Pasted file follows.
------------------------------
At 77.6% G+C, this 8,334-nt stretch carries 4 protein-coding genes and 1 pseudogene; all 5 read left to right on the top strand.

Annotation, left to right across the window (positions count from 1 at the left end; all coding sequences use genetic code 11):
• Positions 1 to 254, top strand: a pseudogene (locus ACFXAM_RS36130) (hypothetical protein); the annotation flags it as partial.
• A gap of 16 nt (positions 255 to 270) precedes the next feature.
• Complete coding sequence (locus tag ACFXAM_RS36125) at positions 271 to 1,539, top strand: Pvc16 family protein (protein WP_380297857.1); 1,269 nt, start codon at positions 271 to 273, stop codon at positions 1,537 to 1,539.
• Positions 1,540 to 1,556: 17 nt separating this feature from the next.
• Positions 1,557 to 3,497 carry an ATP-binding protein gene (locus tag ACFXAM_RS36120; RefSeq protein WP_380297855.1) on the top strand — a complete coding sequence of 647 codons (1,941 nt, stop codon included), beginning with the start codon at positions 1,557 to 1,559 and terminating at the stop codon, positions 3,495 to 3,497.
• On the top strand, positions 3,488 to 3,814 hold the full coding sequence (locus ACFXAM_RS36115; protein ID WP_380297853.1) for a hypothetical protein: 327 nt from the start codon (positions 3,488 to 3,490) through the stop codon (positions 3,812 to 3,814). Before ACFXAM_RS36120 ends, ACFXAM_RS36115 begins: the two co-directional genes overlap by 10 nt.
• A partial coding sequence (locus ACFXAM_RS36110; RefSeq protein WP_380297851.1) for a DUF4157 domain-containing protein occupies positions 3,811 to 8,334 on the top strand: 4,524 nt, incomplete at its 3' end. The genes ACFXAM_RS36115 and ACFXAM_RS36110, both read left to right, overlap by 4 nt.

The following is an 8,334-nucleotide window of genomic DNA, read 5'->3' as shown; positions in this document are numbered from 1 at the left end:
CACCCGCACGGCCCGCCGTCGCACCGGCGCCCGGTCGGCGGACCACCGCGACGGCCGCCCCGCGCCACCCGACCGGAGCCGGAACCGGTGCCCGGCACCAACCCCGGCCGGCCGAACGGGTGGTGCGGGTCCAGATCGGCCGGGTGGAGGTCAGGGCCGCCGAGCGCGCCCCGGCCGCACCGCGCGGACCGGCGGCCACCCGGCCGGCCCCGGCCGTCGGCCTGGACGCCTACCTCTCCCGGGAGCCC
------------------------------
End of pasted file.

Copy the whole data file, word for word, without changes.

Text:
At 77.6% G+C, this 8,334-nt stretch carries 4 protein-coding genes and 1 pseudogene; all 5 read left to right on the top strand.

Annotation, left to right across the window (positions count from 1 at the left end; all coding sequences use genetic code 11):
• Positions 1 to 254, top strand: a pseudogene (locus ACFXAM_RS36130) (hypothetical protein); the annotation flags it as partial.
• A gap of 16 nt (positions 255 to 270) precedes the next feature.
• Complete coding sequence (locus tag ACFXAM_RS36125) at positions 271 to 1,539, top strand: Pvc16 family protein (protein WP_380297857.1); 1,269 nt, start codon at positions 271 to 273, stop codon at positions 1,537 to 1,539.
• Positions 1,540 to 1,556: 17 nt separating this feature from the next.
• Positions 1,557 to 3,497 carry an ATP-binding protein gene (locus tag ACFXAM_RS36120; RefSeq protein WP_380297855.1) on the top strand — a complete coding sequence of 647 codons (1,941 nt, stop codon included), beginning with the start codon at positions 1,557 to 1,559 and terminating at the stop codon, positions 3,495 to 3,497.
• On the top strand, positions 3,488 to 3,814 hold the full coding sequence (locus ACFXAM_RS36115; protein ID WP_380297853.1) for a hypothetical protein: 327 nt from the start codon (positions 3,488 to 3,490) through the stop codon (positions 3,812 to 3,814). Before ACFXAM_RS36120 ends, ACFXAM_RS36115 begins: the two co-directional genes overlap by 10 nt.
• A partial coding sequence (locus ACFXAM_RS36110; RefSeq protein WP_380297851.1) for a DUF4157 domain-containing protein occupies positions 3,811 to 8,334 on the top strand: 4,524 nt, incomplete at its 3' end. The genes ACFXAM_RS36115 and ACFXAM_RS36110, both read left to right, overlap by 4 nt.

The following is an 8,334-nucleotide window of genomic DNA, read 5'->3' as shown; positions in this document are numbered from 1 at the left end:
CACCCGCACGGCCCGCCGTCGCACCGGCGCCCGGTCGGCGGACCACCGCGACGGCCGCCCCGCGCCACCCGACCGGAGCCGGAACCGGTGCCCGGCACCAACCCCGGCCGGCCGAACGGGTGGTGCGGGTCCAGATCGGCCGGGTGGAGGTCAGGGCCGCCGAGCGCGCCCCGGCCGCACCGCGCGGACCGGCGGCCACCCGGCCGGCCCCGGCCGTCGGCCTGGACGCCTACCTCTCCCGGGAGCCC